Trap Placement to control Bass lower in the room
Old 22nd July 2009
  #1
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Trap Placement to control Bass lower in the room

My home-made traps came out to be much better then the Auralex I previously had in the room. The room is more live and the bass is much more controled now.

When standing the bass response sounds perfect, as tight as can be. When sitting its not so tight. What placement of traps help control bass toward the lower part of the room? Do I move the traps higher or lower?

Thanks
Old 22nd July 2009
  #2
jwl
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Try adjusting the height of your speakers in relation to your head.

Either your speakers, or more likely your head, are in a null point while sitting at your mix position. You have to move things around a bit until you aren't in the null.

Alternatively, you can use some thick absorption panels (4-6" thick) on the ceiling above you for your RFZ and additional bass trapping. If you can, space this cloud down from the ceiling the same distance the panel is thick.

Also, I'd guess your rear wall also needs some attention.

You can try moving the traps down a bit as well, see if that helps.
Old 22nd July 2009
  #3
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Hey N1ck,
Can you list some more info about your room, how the panels where made and the placement of them? All of JWL's ideas are right on but some more info of your room would help.
Old 22nd July 2009
  #4
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The Room is 16 x 12 tracking room.
The Ceilingis 6.5’ – 7’High with 8” standard insulation above dropped ceiling tiles and diffusers in center. The Floor has carpet. Walls are drywall with standard insulation.

Corner Traps: 6’x2’ 6” deep. Mineral wool with (with FRK front)
Side traps: 4’x2’ 4” deep Mineral wool (no FRK)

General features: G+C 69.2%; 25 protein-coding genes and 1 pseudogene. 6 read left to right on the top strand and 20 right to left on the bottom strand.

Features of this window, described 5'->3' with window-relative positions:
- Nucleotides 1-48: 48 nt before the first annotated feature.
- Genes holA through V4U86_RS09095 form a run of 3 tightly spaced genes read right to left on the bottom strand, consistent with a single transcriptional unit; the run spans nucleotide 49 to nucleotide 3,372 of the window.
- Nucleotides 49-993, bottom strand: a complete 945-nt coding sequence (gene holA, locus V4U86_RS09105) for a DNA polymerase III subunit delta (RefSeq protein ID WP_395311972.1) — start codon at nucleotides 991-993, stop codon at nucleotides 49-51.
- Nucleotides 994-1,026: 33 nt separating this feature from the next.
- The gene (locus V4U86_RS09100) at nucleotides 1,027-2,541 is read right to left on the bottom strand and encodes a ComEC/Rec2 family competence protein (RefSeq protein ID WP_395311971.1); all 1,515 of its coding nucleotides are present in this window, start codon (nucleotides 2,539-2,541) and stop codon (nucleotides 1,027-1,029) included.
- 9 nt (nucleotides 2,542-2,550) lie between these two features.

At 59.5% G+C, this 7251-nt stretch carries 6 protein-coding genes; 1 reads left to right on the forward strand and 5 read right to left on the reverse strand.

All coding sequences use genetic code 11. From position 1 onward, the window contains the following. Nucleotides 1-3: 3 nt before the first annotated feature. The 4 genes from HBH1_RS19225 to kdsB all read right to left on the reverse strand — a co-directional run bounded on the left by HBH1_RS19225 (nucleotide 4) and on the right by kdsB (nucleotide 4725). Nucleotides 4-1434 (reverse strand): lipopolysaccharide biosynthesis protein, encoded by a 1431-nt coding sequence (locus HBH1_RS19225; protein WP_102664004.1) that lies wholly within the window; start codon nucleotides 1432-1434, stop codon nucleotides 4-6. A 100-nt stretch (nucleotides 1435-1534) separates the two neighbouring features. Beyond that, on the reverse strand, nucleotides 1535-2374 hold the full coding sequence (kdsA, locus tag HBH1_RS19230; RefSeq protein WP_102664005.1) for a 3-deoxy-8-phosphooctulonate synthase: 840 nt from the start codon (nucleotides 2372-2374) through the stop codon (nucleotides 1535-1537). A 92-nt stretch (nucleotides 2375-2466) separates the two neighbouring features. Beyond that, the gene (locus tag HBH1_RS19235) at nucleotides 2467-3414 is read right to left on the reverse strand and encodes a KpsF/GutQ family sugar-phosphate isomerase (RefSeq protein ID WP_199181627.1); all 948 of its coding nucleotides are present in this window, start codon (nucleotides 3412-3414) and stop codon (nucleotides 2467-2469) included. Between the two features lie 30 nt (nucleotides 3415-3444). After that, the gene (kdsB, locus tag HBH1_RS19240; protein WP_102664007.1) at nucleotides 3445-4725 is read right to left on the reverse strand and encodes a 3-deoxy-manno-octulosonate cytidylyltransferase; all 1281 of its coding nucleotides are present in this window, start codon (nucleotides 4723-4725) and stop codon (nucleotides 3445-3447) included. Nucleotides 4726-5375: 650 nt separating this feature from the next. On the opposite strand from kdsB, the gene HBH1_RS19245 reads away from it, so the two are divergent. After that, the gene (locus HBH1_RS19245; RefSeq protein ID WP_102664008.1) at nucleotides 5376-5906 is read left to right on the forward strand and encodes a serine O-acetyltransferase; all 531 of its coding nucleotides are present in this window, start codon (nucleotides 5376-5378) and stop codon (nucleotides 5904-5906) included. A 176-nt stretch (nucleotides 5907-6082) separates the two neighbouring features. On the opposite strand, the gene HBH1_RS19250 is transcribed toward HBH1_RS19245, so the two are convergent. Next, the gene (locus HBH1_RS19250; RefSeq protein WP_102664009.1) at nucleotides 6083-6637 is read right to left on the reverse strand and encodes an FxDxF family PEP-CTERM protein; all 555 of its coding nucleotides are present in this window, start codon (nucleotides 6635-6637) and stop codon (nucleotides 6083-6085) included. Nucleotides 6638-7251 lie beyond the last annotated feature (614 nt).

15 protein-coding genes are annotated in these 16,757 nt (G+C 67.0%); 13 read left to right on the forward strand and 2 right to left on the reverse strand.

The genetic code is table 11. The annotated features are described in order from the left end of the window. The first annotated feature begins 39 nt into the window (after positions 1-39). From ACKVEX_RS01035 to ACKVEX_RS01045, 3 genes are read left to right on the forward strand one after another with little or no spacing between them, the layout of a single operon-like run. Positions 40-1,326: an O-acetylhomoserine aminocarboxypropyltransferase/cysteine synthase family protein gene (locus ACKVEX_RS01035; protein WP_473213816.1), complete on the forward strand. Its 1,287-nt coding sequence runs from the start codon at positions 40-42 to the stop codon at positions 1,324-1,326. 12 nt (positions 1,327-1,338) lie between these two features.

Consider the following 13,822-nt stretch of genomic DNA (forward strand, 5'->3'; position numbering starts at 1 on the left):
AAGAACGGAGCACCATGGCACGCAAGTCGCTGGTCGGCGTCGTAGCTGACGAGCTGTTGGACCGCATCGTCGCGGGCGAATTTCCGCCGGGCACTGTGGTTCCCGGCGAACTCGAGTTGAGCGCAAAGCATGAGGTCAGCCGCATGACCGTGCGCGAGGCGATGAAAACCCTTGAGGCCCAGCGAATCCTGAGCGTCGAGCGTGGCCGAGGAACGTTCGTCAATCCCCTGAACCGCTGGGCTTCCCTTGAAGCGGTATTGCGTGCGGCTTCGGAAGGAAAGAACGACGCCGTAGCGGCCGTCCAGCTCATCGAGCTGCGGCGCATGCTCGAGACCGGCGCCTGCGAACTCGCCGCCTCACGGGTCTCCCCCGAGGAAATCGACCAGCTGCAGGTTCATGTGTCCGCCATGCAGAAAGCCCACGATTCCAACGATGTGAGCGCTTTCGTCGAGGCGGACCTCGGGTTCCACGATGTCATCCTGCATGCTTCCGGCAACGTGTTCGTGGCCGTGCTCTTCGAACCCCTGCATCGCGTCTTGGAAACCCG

Rear traps: 4’x2’ 4” deep Mineral wool (Faced with Auralex Diffussers)
Front Wall: Auralex Foam I only made 6 wall traps so far. Should this be replaced as well?

My bass traps were put over existing Auralex “Bass traps” (as they call them). Would it be better to rip them out?

Thanks!
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Old 22nd July 2009
  #5
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Problem?

Is this a Tracking Room? If so what is the problem? If you need more bass, say on drums or amps, place them in a corner. Take a look here to see the Bass hot spots and holes in your room. hunecke.de | Room Eigenmodes Calculator
Note, more trapping in a corner hotspot will diminish the corresponding null out in the room. Removing Bass Traps does not mean more Bass!
DD
Old 22nd July 2009
  #6
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Glenn Kuras's Avatar
 

If this is a tracking room I would replace the diffusion above any place you record with absorption.
Old 22nd July 2009
  #7
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Quote:
Originally Posted by DanDan View Post
Is this a Tracking Room? If so what is the problem? If you need more bass, say on drums or amps, place them in a corner. Take a look here to see the Bass hot spots and holes in your room. hunecke.de | Room Eigenmodes Calculator
Note, more trapping in a corner hotspot will diminish the corresponding null out in the room. Removing Bass Traps does not mean more Bass!